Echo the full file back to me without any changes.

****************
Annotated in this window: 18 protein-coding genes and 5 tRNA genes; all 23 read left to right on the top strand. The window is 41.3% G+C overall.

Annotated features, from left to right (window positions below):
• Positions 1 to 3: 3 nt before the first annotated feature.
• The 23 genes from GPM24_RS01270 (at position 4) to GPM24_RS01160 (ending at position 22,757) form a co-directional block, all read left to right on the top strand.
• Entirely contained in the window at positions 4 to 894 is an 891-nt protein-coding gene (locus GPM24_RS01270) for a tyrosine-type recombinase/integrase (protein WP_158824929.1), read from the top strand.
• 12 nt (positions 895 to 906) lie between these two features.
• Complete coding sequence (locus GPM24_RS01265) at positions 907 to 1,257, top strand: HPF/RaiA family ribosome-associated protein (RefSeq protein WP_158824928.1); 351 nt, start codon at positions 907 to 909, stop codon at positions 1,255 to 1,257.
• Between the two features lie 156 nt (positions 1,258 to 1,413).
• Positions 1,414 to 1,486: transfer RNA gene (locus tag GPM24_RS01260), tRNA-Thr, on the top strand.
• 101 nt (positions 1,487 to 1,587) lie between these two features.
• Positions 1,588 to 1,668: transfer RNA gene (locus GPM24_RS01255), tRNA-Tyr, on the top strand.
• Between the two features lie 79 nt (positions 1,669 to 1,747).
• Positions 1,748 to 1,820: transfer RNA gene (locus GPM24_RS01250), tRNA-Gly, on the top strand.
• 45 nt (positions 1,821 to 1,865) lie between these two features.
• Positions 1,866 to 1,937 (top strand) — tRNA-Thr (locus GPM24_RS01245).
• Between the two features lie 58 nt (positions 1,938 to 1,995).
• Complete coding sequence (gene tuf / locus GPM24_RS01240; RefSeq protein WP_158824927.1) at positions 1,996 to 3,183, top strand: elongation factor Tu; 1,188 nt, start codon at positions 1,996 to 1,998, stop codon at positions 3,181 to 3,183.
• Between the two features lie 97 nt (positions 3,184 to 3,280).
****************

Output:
Annotated in this window: 18 protein-coding genes and 5 tRNA genes; all 23 read left to right on the top strand. The window is 41.3% G+C overall.

Annotated features, from left to right (window positions below):
• Positions 1 to 3: 3 nt before the first annotated feature.
• The 23 genes from GPM24_RS01270 (at position 4) to GPM24_RS01160 (ending at position 22,757) form a co-directional block, all read left to right on the top strand.
• Entirely contained in the window at positions 4 to 894 is an 891-nt protein-coding gene (locus GPM24_RS01270) for a tyrosine-type recombinase/integrase (protein WP_158824929.1), read from the top strand.
• 12 nt (positions 895 to 906) lie between these two features.
• Complete coding sequence (locus GPM24_RS01265) at positions 907 to 1,257, top strand: HPF/RaiA family ribosome-associated protein (RefSeq protein WP_158824928.1); 351 nt, start codon at positions 907 to 909, stop codon at positions 1,255 to 1,257.
• Between the two features lie 156 nt (positions 1,258 to 1,413).
• Positions 1,414 to 1,486: transfer RNA gene (locus tag GPM24_RS01260), tRNA-Thr, on the top strand.
• 101 nt (positions 1,487 to 1,587) lie between these two features.
• Positions 1,588 to 1,668: transfer RNA gene (locus GPM24_RS01255), tRNA-Tyr, on the top strand.
• Between the two features lie 79 nt (positions 1,669 to 1,747).
• Positions 1,748 to 1,820: transfer RNA gene (locus GPM24_RS01250), tRNA-Gly, on the top strand.
• 45 nt (positions 1,821 to 1,865) lie between these two features.
• Positions 1,866 to 1,937 (top strand) — tRNA-Thr (locus GPM24_RS01245).
• Between the two features lie 58 nt (positions 1,938 to 1,995).
• Complete coding sequence (gene tuf / locus GPM24_RS01240; RefSeq protein WP_158824927.1) at positions 1,996 to 3,183, top strand: elongation factor Tu; 1,188 nt, start codon at positions 1,996 to 1,998, stop codon at positions 3,181 to 3,183.
• Between the two features lie 97 nt (positions 3,184 to 3,280).